UPDATE: Bill Blair contradicts Jane Philpott; says pot activists won’t be on marijuana task force

Health Minister Jane Philpott speaks to reporters outside a cabinet meeting in Kananaskis, Alberta's about a marijuana legalization task force.

As the federal government puts together a task force on marijuana legalization, Health Minister Jane Philpott isn’t saying no to pot activists taking part.

“I’m not ruling anything out,” Philpott said from the Liberal cabinet retreat in Kananaskis, Alberta on Monday.

But Philpott also made a point of saying experts would come from more conventional categories.

“It’ll be experts as I said in the past, in health care, experts in addiction care, public safety and justice,” she said. “Those’ll be the main categories that we’re looking at.”

But on Tuesday, the MP leading the government’s consultations on marijuana said activists will have different opportunities to be heard when asked if activists had a place on the task force.

“I’ve assured those activists that their voices will be heard and they’ll have an opportunity to provide their input to the task force, but the task force is primarily focussed on the science and the evidence and the best advice of experts that we can get going forward,” Parliamentary Secretary to the Justice Minister Bill Blair said.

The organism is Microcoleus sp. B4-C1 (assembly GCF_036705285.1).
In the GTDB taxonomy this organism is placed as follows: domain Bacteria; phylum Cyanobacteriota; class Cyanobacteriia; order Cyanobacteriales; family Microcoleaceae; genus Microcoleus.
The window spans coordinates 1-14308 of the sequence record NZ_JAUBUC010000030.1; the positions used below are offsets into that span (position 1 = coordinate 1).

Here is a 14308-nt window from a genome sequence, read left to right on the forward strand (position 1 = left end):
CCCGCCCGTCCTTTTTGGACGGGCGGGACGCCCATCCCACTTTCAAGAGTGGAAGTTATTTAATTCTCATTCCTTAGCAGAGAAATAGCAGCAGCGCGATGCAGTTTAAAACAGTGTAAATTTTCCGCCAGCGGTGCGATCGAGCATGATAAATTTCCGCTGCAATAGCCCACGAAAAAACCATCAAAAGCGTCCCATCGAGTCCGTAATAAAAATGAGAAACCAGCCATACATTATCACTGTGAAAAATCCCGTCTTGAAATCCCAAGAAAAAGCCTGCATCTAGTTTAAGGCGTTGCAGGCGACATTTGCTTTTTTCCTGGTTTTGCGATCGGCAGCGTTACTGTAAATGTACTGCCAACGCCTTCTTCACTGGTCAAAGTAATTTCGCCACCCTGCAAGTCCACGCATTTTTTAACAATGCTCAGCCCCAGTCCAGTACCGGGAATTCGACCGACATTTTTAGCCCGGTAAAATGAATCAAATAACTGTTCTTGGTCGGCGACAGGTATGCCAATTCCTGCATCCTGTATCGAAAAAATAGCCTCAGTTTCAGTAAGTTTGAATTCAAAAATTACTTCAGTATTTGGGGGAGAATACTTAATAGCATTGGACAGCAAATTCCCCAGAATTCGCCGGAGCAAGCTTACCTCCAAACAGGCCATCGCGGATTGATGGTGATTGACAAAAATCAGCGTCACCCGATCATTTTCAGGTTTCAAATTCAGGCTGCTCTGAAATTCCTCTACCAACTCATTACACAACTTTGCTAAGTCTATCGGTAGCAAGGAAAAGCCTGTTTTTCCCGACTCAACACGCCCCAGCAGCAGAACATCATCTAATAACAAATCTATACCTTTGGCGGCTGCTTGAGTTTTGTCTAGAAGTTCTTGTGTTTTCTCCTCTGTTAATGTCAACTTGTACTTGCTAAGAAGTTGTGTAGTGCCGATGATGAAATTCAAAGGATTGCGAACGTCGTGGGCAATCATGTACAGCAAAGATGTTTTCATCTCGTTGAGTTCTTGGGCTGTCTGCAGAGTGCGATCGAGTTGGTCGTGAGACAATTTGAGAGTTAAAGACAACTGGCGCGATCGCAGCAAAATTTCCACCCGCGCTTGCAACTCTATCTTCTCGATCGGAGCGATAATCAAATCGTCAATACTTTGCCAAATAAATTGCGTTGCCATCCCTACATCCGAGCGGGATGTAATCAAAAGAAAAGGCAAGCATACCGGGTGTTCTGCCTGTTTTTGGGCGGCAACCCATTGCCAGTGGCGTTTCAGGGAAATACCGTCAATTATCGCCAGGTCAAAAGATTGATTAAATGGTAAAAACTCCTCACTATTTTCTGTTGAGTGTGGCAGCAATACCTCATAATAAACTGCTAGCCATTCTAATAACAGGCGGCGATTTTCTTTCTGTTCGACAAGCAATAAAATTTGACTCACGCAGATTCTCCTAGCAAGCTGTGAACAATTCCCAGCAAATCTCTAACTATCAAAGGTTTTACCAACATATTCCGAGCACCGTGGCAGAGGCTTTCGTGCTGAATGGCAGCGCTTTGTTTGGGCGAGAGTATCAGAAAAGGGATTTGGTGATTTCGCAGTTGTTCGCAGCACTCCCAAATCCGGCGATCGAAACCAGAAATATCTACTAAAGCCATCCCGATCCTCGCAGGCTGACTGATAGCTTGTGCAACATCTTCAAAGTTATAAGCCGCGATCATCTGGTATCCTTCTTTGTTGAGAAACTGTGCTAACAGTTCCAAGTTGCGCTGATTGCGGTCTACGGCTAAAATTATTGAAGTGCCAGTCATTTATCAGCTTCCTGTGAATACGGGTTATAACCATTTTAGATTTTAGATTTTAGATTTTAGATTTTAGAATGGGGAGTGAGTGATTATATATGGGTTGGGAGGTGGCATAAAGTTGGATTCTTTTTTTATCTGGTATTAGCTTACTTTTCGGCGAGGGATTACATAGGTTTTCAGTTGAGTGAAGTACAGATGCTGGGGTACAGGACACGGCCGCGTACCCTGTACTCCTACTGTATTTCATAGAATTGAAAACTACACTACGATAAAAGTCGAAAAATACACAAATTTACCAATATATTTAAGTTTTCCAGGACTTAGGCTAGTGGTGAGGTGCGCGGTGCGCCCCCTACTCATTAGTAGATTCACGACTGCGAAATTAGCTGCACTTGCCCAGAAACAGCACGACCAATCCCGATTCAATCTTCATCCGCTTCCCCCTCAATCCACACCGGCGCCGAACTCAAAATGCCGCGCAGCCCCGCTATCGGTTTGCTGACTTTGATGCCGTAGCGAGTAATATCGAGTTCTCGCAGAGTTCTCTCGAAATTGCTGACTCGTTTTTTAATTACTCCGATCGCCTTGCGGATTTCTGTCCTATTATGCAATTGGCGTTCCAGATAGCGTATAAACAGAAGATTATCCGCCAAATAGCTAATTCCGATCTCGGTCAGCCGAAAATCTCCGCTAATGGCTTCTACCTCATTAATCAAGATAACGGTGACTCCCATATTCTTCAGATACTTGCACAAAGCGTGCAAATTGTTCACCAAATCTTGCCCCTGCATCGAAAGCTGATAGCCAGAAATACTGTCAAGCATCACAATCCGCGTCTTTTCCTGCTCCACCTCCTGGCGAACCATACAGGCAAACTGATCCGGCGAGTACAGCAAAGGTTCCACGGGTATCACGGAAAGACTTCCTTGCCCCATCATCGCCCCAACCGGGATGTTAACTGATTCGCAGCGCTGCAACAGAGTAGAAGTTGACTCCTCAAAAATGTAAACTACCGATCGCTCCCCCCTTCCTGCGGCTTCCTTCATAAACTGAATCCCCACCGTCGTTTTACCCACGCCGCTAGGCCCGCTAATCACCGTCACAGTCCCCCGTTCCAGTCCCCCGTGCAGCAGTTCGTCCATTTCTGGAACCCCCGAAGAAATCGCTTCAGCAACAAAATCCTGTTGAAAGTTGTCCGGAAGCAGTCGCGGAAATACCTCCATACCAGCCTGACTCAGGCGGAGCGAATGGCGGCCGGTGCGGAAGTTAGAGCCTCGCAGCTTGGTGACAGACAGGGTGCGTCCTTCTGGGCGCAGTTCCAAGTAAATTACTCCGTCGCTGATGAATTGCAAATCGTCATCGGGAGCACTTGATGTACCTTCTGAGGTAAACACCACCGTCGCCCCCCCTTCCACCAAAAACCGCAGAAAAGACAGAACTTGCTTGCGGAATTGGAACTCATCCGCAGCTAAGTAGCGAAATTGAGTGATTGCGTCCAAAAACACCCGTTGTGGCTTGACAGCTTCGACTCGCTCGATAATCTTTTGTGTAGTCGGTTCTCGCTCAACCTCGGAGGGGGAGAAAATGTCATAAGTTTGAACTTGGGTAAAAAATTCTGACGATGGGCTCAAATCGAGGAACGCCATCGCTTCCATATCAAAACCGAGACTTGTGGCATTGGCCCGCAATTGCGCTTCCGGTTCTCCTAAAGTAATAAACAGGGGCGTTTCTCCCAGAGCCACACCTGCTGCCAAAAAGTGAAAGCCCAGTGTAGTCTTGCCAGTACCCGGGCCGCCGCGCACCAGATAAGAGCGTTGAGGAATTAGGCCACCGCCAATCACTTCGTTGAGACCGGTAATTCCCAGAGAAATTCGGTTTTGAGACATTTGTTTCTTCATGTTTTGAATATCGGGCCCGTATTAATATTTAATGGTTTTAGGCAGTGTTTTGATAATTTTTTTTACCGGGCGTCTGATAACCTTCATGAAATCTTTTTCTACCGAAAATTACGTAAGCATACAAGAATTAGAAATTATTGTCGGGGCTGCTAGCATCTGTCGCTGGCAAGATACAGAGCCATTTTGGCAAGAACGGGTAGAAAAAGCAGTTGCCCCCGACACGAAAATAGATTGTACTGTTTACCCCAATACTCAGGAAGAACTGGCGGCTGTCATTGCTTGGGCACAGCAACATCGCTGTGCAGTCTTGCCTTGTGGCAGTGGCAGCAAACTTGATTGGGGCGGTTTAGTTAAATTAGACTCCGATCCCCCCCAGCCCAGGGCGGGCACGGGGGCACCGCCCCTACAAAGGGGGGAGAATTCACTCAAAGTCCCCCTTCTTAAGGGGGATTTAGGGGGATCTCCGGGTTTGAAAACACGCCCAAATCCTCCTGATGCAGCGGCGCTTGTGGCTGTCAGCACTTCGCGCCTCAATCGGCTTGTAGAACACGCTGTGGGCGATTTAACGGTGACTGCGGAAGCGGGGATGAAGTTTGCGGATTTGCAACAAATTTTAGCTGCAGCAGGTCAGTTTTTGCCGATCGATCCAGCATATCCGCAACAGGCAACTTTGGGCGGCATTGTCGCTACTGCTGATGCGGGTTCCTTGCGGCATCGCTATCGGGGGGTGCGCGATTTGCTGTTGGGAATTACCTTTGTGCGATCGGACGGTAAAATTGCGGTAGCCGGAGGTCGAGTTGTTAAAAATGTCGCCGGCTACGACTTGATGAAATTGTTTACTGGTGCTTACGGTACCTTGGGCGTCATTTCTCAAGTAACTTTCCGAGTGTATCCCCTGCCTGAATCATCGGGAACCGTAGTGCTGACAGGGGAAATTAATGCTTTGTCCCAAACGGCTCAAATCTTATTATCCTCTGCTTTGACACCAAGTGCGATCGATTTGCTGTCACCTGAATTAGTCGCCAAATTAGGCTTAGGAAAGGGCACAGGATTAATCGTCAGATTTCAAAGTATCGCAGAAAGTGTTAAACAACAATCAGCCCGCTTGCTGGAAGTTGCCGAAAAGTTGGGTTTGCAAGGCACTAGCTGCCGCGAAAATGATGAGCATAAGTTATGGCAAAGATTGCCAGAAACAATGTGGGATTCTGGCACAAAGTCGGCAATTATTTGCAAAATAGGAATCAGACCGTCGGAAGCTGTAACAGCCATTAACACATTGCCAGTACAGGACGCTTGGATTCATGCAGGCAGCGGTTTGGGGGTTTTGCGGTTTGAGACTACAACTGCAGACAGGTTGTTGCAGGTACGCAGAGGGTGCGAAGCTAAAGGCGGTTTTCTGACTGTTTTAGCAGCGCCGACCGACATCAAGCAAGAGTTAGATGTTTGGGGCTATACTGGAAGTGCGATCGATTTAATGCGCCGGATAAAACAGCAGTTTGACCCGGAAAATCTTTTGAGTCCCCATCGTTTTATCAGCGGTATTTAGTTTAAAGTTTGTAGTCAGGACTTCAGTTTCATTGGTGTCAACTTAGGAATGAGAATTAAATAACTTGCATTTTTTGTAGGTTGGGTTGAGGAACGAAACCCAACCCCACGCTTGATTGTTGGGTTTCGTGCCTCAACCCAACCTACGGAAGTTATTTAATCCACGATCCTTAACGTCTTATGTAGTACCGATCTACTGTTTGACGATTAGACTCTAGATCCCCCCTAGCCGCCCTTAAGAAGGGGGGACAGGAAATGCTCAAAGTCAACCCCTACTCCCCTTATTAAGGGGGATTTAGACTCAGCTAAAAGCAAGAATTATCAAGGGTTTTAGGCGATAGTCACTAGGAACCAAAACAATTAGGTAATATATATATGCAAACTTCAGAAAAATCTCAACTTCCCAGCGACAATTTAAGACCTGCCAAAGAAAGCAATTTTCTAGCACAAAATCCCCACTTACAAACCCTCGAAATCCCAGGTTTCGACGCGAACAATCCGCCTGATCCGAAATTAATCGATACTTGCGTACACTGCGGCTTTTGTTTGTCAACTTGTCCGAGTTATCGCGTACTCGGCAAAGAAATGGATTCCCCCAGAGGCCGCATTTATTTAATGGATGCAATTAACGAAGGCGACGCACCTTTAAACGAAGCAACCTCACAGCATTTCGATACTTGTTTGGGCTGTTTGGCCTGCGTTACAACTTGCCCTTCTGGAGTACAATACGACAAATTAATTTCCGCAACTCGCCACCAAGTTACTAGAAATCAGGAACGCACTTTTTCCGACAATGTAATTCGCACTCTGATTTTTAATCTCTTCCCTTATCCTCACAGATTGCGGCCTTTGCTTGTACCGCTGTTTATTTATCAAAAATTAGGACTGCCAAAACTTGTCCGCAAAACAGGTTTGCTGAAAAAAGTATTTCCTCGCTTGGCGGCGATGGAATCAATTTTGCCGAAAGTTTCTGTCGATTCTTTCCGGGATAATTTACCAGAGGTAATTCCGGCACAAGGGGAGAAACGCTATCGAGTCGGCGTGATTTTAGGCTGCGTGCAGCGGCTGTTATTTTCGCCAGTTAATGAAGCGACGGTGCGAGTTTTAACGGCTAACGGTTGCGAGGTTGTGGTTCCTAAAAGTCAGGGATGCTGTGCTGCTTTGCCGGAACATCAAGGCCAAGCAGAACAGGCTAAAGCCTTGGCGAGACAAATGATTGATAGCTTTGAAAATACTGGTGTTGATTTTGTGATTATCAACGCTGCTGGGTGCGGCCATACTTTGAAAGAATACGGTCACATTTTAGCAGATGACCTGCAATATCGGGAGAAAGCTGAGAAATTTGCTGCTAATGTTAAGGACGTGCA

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READ MORE: Organized crime ‘may infiltrate’ pot regime, federal paper warns

Longtime pot activist Jodie Emery has sent a letter to Philpott and other cabinet ministers as well Prime Minister Justin Trudeau requesting a spot on the task force.

Last week, the Liberals announced legalization legislation is coming in 2017.

“The government would never draft legislation on farming, immigration or gay rights without consulting experts in those fields,” Emery told Global News in an interview.

Emery is editor of Cannabis Culture and married to Marc Emery, the so-called “Prince of Pot”.

He was jailed in the U.S. for five years for selling marijuana seeds. Jodie Emery says that experience should inform the discussion around legalization in Canada.

“I spent five years having to endure being alone,” Emery said. “I’ve experienced hardship prohibition laws put many Canadians through.”

READ MORE: Canada to introduce pot legalization legislation in 2017

Philpott says members of the legalization task force will be announced soon.

“We’ve had some great recommendations and we’re just kind of trying to get some confirmations from people,” she said.

“It’s going to be a great group.”

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With a file from Leslie Whyte, Global News

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